Sailing our way into Šibenik-Knin County are three lesser-known pearls compared to its more famous coastal counterparts - Primošten, Tribunj, and Vodice. Small seaside tourist towns applauded for their charm, Primošten, Tribunj, and Vodice may not have all the bells and whistles of larger tourism destinations on the Dalmatian coast - but that doesn’t mean they should be missed on your next sailing holiday.
Traces of early Illyrian, Greek, and Croatian settlements are known in the Primošten region. In the Middle Ages, this region was called Primorje (Parathelesia), and until the end of the 19th century, known as Bosiljine. Two regions were ultimately created from Bosiljine: Primošten and Rogoznica, which today is about 8 kilometers away from Primošten by car.
Residents of the Primošten area took refuge from the Turkish troops in the 15th century and founded a new settlement - Primpšten. The settlement, which was built on the islet, was first mentioned under the Croatian name Primošten in 1564.
Primošten expanded at the beginning of the 19th century, and its standout natural features, Velika and Mala Raduča coves, and especially Porat, are extraordinary natural shelters. After World War II, many of Primošten’s residents turned to winemaking, and several young vineyards with the well-known ‘Babić’ variety can be found there today.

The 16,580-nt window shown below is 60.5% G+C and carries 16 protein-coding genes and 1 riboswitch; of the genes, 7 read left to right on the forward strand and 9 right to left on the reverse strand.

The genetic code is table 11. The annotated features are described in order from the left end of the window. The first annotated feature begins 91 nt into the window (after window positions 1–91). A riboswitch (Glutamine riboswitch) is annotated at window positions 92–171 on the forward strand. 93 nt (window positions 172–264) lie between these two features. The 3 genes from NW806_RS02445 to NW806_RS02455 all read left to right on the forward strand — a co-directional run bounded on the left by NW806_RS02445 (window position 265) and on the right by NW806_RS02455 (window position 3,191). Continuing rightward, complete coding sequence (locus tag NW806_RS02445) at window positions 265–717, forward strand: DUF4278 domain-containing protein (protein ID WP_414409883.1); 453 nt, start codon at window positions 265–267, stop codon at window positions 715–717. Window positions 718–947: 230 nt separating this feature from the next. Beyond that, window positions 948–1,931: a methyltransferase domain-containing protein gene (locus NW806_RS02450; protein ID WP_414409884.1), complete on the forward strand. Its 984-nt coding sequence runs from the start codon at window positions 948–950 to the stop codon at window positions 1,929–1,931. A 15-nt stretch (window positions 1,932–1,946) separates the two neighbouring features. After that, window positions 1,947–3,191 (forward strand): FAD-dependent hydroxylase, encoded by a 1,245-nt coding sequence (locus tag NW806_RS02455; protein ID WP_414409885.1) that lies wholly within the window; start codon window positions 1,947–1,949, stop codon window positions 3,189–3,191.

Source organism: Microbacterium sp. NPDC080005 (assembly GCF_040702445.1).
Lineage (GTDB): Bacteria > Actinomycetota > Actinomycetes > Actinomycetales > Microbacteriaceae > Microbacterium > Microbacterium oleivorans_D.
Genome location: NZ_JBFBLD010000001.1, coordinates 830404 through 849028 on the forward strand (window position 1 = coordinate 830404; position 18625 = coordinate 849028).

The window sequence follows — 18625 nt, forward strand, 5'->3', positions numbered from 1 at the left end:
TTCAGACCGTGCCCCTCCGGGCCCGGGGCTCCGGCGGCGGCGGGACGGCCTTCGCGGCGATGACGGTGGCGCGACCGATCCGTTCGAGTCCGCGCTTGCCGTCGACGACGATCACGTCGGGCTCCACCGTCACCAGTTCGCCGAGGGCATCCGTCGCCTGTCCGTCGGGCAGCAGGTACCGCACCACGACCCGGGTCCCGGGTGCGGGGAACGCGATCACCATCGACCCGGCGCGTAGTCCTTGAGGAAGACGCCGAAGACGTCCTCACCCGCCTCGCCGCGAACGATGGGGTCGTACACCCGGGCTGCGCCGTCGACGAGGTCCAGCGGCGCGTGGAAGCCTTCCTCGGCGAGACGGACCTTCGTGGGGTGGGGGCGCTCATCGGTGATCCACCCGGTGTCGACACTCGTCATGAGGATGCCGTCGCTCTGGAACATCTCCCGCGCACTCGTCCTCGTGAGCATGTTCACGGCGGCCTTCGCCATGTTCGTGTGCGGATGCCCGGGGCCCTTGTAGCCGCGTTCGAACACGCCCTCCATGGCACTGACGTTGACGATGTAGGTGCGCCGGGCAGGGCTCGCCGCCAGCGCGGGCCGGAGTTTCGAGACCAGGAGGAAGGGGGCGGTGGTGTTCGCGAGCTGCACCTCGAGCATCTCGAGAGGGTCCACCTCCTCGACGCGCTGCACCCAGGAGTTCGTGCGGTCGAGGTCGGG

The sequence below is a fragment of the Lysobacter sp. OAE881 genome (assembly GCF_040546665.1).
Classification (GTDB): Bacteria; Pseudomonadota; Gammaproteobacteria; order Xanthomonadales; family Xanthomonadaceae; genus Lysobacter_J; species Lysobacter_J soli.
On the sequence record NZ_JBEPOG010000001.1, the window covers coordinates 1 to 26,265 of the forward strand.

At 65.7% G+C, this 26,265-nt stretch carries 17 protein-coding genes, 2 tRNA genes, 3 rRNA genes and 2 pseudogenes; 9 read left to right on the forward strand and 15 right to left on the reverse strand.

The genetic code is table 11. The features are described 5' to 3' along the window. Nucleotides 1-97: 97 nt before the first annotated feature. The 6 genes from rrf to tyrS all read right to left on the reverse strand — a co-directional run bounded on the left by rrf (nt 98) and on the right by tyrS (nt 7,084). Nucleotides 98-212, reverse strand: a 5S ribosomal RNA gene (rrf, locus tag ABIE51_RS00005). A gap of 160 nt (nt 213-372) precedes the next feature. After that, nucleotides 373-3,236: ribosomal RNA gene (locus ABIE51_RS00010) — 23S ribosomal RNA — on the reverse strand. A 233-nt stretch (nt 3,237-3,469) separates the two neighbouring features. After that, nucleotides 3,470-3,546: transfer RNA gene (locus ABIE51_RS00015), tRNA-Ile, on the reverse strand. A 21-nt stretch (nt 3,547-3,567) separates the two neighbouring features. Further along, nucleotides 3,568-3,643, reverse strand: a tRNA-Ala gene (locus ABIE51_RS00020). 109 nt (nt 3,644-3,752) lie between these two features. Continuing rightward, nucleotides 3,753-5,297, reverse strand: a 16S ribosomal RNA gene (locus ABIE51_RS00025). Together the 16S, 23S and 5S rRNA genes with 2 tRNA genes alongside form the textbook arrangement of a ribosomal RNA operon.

In the second half of the 20th century, Primošten was discovered as a haven for Esperantists under the motto "Sun, sea, friendship, health", making it a destination for international people of good will, regardless of color, race, religion, stature, appearance, authority and power. This was the real beginning of tourism in the area.
After residents laid the foundations for tourism, Restaurant "Kremik" opened in 1956, and locals began renting rooms. A camp opened in 1962, and the first Raduča hotel came after that, with tourism expanding to the Raduča peninsula. Primošten’s first luxury hotel opened in the beginning of the 1970s and was a paradise for naturists until 1991. After the Homeland War, Primošten’s tourism boomed once again.
The oldest part of the town is located on Sv. Nikola hill, on top of which the medieval fortress Jurjevgrad was built. ‘Jurjevgrad’ was Tribunj’s former name from 1298 until the end of the 17th century.